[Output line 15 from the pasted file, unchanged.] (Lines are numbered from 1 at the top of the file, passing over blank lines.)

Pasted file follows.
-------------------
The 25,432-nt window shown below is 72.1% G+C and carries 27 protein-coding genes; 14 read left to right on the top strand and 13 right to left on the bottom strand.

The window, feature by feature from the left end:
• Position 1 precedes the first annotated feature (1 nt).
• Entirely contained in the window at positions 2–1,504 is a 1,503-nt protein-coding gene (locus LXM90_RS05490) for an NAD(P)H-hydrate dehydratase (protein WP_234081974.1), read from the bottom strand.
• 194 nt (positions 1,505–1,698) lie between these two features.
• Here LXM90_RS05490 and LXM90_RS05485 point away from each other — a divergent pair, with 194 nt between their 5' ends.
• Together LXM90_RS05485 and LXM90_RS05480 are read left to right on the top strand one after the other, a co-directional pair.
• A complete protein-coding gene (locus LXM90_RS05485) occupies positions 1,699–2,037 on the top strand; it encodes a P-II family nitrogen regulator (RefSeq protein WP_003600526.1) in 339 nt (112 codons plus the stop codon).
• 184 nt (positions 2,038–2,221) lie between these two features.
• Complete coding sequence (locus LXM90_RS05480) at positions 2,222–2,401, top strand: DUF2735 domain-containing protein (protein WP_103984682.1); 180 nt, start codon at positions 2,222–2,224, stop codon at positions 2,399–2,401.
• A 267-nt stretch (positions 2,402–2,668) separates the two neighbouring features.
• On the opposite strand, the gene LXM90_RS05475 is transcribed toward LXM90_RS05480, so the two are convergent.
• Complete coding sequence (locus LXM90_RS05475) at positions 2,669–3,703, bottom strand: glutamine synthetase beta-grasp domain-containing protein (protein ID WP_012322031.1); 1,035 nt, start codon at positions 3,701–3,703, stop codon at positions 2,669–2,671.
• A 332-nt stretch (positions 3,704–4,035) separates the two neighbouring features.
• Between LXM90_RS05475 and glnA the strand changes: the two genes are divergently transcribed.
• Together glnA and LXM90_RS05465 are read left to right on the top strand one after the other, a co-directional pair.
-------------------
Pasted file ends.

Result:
• Between LXM90_RS05475 and glnA the strand changes: the two genes are divergently transcribed.